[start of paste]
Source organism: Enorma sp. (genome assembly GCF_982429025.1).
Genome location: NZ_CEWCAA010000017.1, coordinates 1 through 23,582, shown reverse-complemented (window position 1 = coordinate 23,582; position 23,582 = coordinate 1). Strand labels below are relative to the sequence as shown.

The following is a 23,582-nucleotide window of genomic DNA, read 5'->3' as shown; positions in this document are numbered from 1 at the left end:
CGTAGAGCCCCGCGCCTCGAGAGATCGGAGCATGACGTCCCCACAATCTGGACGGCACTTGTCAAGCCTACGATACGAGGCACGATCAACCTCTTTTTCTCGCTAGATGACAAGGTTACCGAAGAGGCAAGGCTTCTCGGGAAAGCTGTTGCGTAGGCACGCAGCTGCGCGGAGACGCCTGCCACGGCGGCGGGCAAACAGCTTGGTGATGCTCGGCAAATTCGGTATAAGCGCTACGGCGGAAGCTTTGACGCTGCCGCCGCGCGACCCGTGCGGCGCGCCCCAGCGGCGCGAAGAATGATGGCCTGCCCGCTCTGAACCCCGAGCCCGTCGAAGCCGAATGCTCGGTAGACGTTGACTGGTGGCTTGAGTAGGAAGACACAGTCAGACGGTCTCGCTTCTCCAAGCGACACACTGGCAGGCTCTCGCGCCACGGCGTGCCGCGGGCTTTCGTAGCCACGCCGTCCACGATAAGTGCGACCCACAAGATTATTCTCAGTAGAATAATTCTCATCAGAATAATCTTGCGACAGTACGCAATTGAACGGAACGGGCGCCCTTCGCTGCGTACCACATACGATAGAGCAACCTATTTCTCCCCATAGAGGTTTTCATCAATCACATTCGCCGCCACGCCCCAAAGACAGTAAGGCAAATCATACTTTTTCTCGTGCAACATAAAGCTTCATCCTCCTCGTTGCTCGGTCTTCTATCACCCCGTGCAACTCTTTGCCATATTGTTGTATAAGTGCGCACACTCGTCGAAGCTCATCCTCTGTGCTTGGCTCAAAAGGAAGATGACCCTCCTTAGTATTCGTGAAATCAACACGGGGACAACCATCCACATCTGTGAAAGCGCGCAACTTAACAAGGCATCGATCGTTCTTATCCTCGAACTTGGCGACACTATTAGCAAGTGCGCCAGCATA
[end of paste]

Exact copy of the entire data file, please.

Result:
Source organism: Enorma sp. (genome assembly GCF_982429025.1).
Genome location: NZ_CEWCAA010000017.1, coordinates 1 through 23,582, shown reverse-complemented (window position 1 = coordinate 23,582; position 23,582 = coordinate 1). Strand labels below are relative to the sequence as shown.

The following is a 23,582-nucleotide window of genomic DNA, read 5'->3' as shown; positions in this document are numbered from 1 at the left end:
CGTAGAGCCCCGCGCCTCGAGAGATCGGAGCATGACGTCCCCACAATCTGGACGGCACTTGTCAAGCCTACGATACGAGGCACGATCAACCTCTTTTTCTCGCTAGATGACAAGGTTACCGAAGAGGCAAGGCTTCTCGGGAAAGCTGTTGCGTAGGCACGCAGCTGCGCGGAGACGCCTGCCACGGCGGCGGGCAAACAGCTTGGTGATGCTCGGCAAATTCGGTATAAGCGCTACGGCGGAAGCTTTGACGCTGCCGCCGCGCGACCCGTGCGGCGCGCCCCAGCGGCGCGAAGAATGATGGCCTGCCCGCTCTGAACCCCGAGCCCGTCGAAGCCGAATGCTCGGTAGACGTTGACTGGTGGCTTGAGTAGGAAGACACAGTCAGACGGTCTCGCTTCTCCAAGCGACACACTGGCAGGCTCTCGCGCCACGGCGTGCCGCGGGCTTTCGTAGCCACGCCGTCCACGATAAGTGCGACCCACAAGATTATTCTCAGTAGAATAATTCTCATCAGAATAATCTTGCGACAGTACGCAATTGAACGGAACGGGCGCCCTTCGCTGCGTACCACATACGATAGAGCAACCTATTTCTCCCCATAGAGGTTTTCATCAATCACATTCGCCGCCACGCCCCAAAGACAGTAAGGCAAATCATACTTTTTCTCGTGCAACATAAAGCTTCATCCTCCTCGTTGCTCGGTCTTCTATCACCCCGTGCAACTCTTTGCCATATTGTTGTATAAGTGCGCACACTCGTCGAAGCTCATCCTCTGTGCTTGGCTCAAAAGGAAGATGACCCTCCTTAGTATTCGTGAAATCAACACGGGGACAACCATCCACATCTGTGAAAGCGCGCAACTTAACAAGGCATCGATCGTTCTTATCCTCGAACTTGGCGACACTATTAGCAAGTGCGCCAGCATA